Speaking up

What is speaking up?

5. The National Guardian’s Office for England defines ‘speaking up’ as being about anything that gets in the way of providing patient care or that affects your working life. It could be “something which doesn’t feel right, for example a way of working or a process which isn’t being followed, or behaviours of others which you feel is having an impact on the well-being of you, the people you work with, or patients”[1]. Case studies are available on their website.

6. The term speaking up was originally used in 2015 in the Freedom to speak up report by the chair of The Mid Staffordshire NHS Foundation Trust Public Inquiry[2] (also known as the Francis inquiry), Sir Robert Francis QC. The report set out recommendations for creating an environment in which NHS workers were free to speak up. It was a follow on to the Francis inquiry, which set out a duty of candour for healthcare professionals: the requirement to be open and honest when things go wrong. This guidance is drafted in the spirit of those recommendations.

7. We note that other terms such as ‘whistleblowing’ and ‘raising concerns’, which have slightly different meanings to speaking up, are also widely used and that speaking up is not normally used in Northern Ireland, Scotland and Wales. We have decided to use the term ‘speaking up’ as an umbrella term, and for the avoidance of doubt, in this guidance it covers all concerns about patient/public safety or propriety, such as where something is observed that appears seriously wrong or not in accordance with accepted standards, including what may be termed ‘whistleblowing’ and/or ‘raising concerns’.

8. The duty to speak up is linked to the duty of candour which is incumbent on all healthcare professionals and sets out the need to be open and honest when things go wrong. Speaking up is wider than the duty of candour as it includes speaking up about anything that gets in the way of providing patient care, not just being open and honest when things have already gone wrong (or where there has been a near miss). There may be situations where it is necessary to both a) exercise the duty of candour by being honest when things have gone wrong (or there was a near miss), and b) speak up about the issue to ensure that nothing gets in the way of providing patient care in the future. As such, there are a number of similarities between this guidance and our Supplementary guidance on the professional duty of candour.

Why is speaking up important?

9. Developing a culture that promotes speaking up encourages everyone in the optical sector to look out for and raise issues that may affect patient or public safety. It can prevent harm and help to instil confidence in the profession by them being seen to ‘do the right thing’. It also supports reflective practice in the workforce.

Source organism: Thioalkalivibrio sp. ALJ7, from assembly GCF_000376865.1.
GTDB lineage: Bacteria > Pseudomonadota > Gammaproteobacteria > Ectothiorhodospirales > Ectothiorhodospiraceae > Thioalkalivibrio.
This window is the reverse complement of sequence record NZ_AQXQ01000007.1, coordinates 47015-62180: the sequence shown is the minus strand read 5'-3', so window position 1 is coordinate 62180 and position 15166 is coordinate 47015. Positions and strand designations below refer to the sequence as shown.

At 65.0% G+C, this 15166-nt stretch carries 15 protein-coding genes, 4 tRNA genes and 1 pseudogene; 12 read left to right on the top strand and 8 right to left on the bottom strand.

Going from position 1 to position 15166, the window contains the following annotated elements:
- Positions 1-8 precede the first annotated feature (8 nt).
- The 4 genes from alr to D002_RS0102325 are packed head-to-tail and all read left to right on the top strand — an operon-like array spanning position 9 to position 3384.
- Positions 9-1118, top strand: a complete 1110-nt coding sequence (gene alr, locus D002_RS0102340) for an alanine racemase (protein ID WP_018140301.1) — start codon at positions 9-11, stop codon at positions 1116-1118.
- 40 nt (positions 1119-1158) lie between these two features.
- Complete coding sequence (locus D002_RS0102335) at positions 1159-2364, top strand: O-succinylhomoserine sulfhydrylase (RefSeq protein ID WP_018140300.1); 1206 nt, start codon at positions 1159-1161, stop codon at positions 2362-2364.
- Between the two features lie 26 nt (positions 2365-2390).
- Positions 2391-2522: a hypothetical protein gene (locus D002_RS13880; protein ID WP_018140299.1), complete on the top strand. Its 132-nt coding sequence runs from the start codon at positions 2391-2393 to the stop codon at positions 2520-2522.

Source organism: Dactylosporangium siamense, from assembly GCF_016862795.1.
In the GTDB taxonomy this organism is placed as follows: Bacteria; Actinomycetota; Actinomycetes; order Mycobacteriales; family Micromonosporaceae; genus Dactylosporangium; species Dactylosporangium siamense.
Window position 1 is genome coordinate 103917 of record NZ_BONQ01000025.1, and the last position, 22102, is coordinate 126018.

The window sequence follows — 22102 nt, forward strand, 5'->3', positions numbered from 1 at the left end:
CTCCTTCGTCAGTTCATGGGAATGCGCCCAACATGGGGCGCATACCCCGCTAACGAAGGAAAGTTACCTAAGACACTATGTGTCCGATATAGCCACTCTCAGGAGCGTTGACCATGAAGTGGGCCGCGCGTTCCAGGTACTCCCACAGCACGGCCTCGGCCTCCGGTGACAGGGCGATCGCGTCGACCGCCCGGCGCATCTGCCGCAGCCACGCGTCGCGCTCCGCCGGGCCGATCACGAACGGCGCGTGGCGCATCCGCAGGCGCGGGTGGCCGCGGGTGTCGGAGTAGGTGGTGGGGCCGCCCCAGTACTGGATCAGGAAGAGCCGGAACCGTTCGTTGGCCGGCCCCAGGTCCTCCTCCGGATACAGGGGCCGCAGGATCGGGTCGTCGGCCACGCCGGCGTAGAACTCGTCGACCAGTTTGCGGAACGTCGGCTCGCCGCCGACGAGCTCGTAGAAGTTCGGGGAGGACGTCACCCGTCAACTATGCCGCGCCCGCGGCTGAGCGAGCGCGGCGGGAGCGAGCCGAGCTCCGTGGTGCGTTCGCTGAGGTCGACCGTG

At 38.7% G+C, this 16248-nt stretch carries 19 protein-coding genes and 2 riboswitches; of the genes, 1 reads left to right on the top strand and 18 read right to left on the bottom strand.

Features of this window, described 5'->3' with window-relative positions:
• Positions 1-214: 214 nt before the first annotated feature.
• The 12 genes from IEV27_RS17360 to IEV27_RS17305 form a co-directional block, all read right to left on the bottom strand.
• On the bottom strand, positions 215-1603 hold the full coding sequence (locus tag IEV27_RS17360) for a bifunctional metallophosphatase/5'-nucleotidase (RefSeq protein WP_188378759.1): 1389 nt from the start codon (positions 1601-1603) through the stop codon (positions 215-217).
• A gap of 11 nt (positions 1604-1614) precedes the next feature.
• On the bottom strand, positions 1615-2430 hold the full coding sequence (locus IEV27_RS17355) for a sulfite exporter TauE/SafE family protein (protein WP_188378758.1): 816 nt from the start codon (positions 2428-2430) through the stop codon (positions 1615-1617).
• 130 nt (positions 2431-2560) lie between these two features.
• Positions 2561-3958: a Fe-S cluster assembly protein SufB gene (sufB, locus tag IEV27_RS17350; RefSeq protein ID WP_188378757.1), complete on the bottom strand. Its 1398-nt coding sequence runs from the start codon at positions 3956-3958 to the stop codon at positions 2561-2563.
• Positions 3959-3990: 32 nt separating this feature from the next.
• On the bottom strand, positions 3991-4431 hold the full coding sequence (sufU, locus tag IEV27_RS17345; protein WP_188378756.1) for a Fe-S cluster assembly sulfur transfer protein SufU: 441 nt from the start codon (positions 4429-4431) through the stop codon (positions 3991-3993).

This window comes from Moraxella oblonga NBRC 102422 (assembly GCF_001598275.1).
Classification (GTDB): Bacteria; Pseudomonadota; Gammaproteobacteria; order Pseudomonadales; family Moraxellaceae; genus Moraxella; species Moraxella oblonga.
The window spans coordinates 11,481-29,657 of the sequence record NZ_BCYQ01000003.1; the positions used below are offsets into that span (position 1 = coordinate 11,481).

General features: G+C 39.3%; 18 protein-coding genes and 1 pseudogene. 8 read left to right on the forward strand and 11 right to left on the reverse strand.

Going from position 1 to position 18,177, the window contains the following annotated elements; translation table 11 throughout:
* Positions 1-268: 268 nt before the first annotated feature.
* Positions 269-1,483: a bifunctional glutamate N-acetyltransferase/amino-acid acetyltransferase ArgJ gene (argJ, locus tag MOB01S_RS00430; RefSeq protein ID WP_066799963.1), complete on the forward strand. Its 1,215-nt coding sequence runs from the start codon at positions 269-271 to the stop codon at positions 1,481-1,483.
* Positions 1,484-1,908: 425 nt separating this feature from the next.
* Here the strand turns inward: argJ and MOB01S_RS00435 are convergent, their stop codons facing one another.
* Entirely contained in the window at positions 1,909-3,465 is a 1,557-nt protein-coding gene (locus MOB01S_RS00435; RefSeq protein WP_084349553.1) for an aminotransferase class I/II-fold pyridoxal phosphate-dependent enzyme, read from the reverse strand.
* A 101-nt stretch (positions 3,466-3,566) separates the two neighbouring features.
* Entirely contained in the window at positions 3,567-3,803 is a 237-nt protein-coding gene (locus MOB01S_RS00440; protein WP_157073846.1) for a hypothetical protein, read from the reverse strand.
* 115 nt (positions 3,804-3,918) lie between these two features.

10. There are also good business reasons to listen and take seriously those who speak up – it allows poor practice to be identified early and remedied before it has an impact. Independent inquiries, including the recent Paterson inquiry, have concluded that significant instances of harm in healthcare provision could have been avoided if concerns raised had been taken seriously, or if workers had felt more confident in their ability to speak up[3].

11. The principle of speaking up is a central part of professional responsibilities for all healthcare professionals and is currently underpinned in:

12. We recognise that speaking up is a wider concept than raising concerns as outlined in our standards. When we come to review our standards we will consider how to update them to reflect this guidance.

13. You should use your judgement to apply the guidance that follows to your own practice and the variety of settings in which you might work or operate your business. If you have any questions about how to apply this guidance in specific situations, you may wish to consider seeking further advice (including legal advice) from appropriate professional colleagues, your employer, your professional indemnity insurance provider, your professional or representative body, trade union or speaking up guardian (such as in your local optical committee or employer). Student optometrists and student dispensing opticians can additionally seek advice from their tutor, supervisor or training provider.

[1] https://nationalguardian.org.uk/speaking-up/what-is-speaking-up/

[2] https://www.gov.uk/government/publications/report-of-the-mid-staffordshire-nhs-foundation-trust-public-inquiry (last accessed 7 October 2021)

[3] James G. (2019). Report of the Independent Inquiry into the issues raised by Paterson, p133-144. Retrieved from https://assets.publishing.service.gov.uk/government/uploads/system/uploads/attachment_data/file/863211/issues-raised-by-paterson-independent-inquiry-report-web-accessible.pdf (last accessed 7 October 2021)